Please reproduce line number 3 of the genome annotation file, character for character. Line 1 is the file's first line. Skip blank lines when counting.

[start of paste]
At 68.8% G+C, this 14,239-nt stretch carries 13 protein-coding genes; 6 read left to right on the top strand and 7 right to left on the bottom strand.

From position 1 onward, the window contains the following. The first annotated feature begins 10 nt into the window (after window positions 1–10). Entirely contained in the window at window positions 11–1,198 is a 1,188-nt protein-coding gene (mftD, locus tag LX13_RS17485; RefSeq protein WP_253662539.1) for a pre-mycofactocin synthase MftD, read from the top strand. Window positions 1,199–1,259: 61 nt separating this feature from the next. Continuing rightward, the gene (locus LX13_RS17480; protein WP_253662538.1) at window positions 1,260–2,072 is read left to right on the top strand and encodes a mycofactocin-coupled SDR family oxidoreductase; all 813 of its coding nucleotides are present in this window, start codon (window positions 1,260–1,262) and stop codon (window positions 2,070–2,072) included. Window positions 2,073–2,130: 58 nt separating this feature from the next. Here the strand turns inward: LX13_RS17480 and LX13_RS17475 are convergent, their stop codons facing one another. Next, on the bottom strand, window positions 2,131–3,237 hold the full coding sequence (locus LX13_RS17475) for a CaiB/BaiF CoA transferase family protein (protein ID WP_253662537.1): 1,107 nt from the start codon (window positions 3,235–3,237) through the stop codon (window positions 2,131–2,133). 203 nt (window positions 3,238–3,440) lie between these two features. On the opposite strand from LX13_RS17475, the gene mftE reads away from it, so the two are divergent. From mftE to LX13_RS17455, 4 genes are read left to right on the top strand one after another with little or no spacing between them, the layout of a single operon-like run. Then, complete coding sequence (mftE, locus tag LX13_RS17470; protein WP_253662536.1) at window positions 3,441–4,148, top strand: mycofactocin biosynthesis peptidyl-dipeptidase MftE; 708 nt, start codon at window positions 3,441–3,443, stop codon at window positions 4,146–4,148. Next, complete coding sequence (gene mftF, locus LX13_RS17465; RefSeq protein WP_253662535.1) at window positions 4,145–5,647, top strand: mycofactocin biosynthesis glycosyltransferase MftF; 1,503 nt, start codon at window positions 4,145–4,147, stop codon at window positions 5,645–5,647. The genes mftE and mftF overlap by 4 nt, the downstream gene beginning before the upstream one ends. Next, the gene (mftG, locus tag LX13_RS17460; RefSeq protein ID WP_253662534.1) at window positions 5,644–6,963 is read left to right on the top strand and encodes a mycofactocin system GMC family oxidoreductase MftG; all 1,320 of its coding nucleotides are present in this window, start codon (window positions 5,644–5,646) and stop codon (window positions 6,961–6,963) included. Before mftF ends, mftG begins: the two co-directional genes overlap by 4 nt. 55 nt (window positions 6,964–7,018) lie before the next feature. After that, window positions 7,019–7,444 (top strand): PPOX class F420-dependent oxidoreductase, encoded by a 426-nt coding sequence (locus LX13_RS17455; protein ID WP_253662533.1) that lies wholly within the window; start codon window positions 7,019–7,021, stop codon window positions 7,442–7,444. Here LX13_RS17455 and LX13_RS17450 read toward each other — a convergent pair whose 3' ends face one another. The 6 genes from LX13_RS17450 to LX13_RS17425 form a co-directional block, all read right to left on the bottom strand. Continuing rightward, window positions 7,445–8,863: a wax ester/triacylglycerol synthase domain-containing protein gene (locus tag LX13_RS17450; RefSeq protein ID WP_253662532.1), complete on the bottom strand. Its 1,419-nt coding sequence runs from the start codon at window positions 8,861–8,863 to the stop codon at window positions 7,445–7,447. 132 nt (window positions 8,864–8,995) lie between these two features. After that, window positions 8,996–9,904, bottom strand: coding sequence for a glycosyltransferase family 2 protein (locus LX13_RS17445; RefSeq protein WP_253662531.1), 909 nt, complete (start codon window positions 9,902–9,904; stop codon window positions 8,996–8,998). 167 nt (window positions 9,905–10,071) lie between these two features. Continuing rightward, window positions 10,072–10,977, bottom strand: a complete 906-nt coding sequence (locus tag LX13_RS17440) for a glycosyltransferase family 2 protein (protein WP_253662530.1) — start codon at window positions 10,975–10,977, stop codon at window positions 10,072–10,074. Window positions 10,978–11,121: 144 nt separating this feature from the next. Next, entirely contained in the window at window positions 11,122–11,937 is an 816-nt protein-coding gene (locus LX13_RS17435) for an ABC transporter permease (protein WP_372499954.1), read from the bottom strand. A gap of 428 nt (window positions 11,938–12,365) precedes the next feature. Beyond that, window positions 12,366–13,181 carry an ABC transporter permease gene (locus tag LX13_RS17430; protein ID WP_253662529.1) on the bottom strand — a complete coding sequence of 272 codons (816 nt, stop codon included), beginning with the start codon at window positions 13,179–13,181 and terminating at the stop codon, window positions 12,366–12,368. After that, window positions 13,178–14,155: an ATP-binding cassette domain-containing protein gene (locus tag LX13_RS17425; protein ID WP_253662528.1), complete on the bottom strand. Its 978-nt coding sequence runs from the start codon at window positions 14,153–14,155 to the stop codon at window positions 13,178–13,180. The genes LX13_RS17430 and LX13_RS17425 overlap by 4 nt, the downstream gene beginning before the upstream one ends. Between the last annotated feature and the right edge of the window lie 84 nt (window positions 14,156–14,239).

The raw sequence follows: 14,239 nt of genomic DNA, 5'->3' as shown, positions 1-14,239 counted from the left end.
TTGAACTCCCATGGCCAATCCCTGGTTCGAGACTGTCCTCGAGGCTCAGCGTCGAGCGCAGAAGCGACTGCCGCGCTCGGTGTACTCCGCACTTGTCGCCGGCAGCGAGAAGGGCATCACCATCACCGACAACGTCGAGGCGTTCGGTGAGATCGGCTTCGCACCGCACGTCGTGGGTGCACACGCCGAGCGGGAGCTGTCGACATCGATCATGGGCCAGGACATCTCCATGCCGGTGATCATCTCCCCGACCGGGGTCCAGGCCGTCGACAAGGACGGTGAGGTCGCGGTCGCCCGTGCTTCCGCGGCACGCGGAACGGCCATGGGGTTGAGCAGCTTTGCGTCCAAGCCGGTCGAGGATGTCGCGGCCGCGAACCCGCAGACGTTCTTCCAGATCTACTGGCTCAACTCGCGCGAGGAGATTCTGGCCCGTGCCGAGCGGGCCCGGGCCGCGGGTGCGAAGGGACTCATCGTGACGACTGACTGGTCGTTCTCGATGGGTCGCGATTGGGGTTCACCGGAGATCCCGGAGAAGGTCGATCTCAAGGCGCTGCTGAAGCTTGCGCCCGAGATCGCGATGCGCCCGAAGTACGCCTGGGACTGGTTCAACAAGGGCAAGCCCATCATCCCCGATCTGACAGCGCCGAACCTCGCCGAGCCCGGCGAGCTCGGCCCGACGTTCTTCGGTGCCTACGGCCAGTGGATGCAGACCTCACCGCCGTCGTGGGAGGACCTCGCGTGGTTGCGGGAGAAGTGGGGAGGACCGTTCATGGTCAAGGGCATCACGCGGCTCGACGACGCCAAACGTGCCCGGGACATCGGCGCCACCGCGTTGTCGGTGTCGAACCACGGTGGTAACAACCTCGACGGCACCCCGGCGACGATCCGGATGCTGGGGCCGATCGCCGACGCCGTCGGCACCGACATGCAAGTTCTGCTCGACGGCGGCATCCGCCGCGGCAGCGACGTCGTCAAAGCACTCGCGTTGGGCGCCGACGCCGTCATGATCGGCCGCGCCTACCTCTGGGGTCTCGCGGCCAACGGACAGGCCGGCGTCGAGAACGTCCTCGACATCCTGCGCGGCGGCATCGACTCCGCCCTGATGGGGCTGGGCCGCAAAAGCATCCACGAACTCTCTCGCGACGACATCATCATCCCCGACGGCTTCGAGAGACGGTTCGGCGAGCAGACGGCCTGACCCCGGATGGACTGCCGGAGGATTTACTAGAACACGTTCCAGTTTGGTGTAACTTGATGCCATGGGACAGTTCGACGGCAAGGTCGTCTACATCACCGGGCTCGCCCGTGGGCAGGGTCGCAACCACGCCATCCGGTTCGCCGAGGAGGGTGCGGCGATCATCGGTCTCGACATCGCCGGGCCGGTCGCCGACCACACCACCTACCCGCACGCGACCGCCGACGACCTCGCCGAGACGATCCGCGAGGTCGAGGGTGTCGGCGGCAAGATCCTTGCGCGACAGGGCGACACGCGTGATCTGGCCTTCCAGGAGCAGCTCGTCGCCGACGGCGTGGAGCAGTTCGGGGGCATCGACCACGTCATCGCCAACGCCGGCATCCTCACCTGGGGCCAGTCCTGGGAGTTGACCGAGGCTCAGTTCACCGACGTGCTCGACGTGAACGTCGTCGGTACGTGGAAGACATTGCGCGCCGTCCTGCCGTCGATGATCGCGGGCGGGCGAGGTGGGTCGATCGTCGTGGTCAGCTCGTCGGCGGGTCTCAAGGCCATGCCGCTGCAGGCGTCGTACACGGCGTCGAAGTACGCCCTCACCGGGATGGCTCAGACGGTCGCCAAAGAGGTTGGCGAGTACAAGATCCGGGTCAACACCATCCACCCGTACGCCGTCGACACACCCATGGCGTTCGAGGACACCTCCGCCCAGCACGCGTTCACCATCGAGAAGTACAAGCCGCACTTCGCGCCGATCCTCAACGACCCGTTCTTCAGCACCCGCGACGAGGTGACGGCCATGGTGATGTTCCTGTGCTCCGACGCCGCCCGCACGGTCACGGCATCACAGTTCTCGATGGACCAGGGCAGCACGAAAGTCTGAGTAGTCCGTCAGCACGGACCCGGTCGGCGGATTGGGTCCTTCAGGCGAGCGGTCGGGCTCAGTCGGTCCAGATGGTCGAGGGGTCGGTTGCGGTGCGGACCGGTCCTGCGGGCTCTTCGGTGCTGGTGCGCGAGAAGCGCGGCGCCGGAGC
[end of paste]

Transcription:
The raw sequence follows: 14,239 nt of genomic DNA, 5'->3' as shown, positions 1-14,239 counted from the left end.